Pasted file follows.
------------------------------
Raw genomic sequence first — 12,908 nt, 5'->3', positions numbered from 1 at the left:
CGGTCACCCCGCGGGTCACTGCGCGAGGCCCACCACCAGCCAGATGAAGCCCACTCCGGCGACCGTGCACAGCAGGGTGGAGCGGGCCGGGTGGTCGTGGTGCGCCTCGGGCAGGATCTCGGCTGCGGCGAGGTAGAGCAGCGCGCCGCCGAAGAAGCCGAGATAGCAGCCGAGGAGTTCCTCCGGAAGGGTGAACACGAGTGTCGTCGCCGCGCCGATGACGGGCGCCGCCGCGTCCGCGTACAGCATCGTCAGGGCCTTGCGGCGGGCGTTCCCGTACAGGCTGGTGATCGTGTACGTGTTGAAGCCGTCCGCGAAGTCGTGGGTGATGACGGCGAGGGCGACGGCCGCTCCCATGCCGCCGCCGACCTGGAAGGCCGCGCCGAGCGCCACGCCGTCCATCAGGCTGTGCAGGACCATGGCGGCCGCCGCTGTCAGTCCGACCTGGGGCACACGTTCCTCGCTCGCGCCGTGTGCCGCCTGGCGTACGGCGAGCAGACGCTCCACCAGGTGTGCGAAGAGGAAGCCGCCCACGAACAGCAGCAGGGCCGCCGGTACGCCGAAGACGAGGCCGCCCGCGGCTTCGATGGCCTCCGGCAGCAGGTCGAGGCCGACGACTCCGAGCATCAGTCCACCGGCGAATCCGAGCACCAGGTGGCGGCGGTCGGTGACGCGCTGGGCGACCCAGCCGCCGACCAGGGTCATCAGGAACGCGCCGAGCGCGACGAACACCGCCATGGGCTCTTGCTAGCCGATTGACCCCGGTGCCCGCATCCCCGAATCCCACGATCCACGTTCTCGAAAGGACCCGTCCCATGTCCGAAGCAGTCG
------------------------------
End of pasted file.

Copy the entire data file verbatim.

Raw genomic sequence first — 12,908 nt, 5'->3', positions numbered from 1 at the left:
CGGTCACCCCGCGGGTCACTGCGCGAGGCCCACCACCAGCCAGATGAAGCCCACTCCGGCGACCGTGCACAGCAGGGTGGAGCGGGCCGGGTGGTCGTGGTGCGCCTCGGGCAGGATCTCGGCTGCGGCGAGGTAGAGCAGCGCGCCGCCGAAGAAGCCGAGATAGCAGCCGAGGAGTTCCTCCGGAAGGGTGAACACGAGTGTCGTCGCCGCGCCGATGACGGGCGCCGCCGCGTCCGCGTACAGCATCGTCAGGGCCTTGCGGCGGGCGTTCCCGTACAGGCTGGTGATCGTGTACGTGTTGAAGCCGTCCGCGAAGTCGTGGGTGATGACGGCGAGGGCGACGGCCGCTCCCATGCCGCCGCCGACCTGGAAGGCCGCGCCGAGCGCCACGCCGTCCATCAGGCTGTGCAGGACCATGGCGGCCGCCGCTGTCAGTCCGACCTGGGGCACACGTTCCTCGCTCGCGCCGTGTGCCGCCTGGCGTACGGCGAGCAGACGCTCCACCAGGTGTGCGAAGAGGAAGCCGCCCACGAACAGCAGCAGGGCCGCCGGTACGCCGAAGACGAGGCCGCCCGCGGCTTCGATGGCCTCCGGCAGCAGGTCGAGGCCGACGACTCCGAGCATCAGTCCACCGGCGAATCCGAGCACCAGGTGGCGGCGGTCGGTGACGCGCTGGGCGACCCAGCCGCCGACCAGGGTCATCAGGAACGCGCCGAGCGCGACGAACACCGCCATGGGCTCTTGCTAGCCGATTGACCCCGGTGCCCGCATCCCCGAATCCCACGATCCACGTTCTCGAAAGGACCCGTCCCATGTCCGAAGCAGTCG